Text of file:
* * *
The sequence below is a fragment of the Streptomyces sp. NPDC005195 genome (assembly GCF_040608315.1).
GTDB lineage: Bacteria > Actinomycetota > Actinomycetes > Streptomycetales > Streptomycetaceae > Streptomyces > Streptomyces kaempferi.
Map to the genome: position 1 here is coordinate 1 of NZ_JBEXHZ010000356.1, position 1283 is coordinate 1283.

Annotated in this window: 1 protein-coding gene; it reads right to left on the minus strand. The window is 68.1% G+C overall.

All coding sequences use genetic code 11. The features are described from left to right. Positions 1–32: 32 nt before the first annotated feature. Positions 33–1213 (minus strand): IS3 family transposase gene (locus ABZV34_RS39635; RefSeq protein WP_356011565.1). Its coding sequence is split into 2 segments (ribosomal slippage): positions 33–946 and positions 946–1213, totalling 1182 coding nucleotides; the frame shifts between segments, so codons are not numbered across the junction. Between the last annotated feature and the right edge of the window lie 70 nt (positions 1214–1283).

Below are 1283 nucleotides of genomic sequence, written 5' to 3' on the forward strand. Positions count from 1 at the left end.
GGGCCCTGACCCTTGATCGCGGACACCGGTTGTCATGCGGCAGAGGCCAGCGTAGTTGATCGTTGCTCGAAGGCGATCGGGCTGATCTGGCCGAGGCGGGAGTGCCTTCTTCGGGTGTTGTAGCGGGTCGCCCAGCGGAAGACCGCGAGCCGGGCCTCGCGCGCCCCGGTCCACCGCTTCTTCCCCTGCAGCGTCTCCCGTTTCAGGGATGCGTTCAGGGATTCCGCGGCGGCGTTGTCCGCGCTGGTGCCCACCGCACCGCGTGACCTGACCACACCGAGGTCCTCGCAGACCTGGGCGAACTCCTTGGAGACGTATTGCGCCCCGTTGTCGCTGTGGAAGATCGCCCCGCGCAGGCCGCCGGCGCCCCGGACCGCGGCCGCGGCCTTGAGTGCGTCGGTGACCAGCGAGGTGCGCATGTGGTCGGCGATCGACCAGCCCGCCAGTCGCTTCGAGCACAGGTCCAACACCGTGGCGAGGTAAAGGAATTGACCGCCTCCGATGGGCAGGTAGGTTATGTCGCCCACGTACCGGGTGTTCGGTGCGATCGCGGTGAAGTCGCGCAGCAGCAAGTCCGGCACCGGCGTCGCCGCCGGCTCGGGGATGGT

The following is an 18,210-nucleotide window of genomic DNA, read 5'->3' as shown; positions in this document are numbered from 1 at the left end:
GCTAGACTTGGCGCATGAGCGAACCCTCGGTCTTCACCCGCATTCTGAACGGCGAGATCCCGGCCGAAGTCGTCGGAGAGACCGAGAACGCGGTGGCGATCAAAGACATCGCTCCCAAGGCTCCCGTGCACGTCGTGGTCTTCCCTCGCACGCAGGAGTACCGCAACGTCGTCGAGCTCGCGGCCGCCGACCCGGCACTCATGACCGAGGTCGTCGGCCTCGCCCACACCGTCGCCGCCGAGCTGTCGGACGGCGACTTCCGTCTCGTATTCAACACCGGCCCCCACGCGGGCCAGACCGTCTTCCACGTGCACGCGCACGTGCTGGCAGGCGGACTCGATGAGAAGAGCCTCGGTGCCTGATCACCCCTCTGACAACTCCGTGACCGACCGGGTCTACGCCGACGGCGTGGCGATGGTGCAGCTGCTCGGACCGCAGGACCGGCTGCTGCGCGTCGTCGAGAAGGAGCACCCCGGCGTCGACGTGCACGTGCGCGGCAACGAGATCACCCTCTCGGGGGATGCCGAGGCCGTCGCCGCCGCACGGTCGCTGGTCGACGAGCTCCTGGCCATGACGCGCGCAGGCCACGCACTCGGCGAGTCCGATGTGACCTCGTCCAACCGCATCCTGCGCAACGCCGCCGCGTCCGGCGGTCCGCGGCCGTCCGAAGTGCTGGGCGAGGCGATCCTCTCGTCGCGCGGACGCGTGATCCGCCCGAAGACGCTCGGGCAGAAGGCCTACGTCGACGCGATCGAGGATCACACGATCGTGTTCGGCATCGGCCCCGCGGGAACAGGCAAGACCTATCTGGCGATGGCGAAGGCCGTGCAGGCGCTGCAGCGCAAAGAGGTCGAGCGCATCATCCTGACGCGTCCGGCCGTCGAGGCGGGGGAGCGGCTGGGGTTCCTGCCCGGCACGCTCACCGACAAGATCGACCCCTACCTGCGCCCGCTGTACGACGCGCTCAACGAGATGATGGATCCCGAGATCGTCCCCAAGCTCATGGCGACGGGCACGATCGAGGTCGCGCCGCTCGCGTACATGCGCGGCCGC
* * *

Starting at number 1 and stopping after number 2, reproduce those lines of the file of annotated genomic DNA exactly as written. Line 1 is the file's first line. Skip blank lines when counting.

The sequence below is a fragment of the Streptomyces sp. NPDC005195 genome (assembly GCF_040608315.1).
GTDB lineage: Bacteria > Actinomycetota > Actinomycetes > Streptomycetales > Streptomycetaceae > Streptomyces > Streptomyces kaempferi.